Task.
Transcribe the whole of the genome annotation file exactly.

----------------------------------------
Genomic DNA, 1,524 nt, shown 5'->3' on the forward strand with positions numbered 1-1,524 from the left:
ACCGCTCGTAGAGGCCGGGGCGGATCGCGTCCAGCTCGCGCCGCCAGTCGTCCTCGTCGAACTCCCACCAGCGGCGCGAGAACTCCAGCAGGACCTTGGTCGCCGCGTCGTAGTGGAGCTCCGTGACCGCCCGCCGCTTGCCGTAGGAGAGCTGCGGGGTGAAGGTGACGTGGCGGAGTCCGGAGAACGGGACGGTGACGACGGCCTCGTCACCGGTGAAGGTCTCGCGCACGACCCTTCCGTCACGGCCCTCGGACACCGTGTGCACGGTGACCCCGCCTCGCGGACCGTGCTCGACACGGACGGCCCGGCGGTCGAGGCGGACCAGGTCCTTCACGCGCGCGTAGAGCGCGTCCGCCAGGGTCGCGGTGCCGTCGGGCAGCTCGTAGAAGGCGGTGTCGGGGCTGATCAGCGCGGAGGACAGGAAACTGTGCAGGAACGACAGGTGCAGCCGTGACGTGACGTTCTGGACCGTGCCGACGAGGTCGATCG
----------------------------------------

Genomic DNA, 1,524 nt, shown 5'->3' on the forward strand with positions numbered 1-1,524 from the left:
ACCGCTCGTAGAGGCCGGGGCGGATCGCGTCCAGCTCGCGCCGCCAGTCGTCCTCGTCGAACTCCCACCAGCGGCGCGAGAACTCCAGCAGGACCTTGGTCGCCGCGTCGTAGTGGAGCTCCGTGACCGCCCGCCGCTTGCCGTAGGAGAGCTGCGGGGTGAAGGTGACGTGGCGGAGTCCGGAGAACGGGACGGTGACGACGGCCTCGTCACCGGTGAAGGTCTCGCGCACGACCCTTCCGTCACGGCCCTCGGACACCGTGTGCACGGTGACCCCGCCTCGCGGACCGTGCTCGACACGGACGGCCCGGCGGTCGAGGCGGACCAGGTCCTTCACGCGCGCGTAGAGCGCGTCCGCCAGGGTCGCGGTGCCGTCGGGCAGCTCGTAGAAGGCGGTGTCGGGGCTGATCAGCGCGGAGGACAGGAAACTGTGCAGGAACGACAGGTGCAGCCGTGACGTGACGTTCTGGACCGTGCCGACGAGGTCGATCG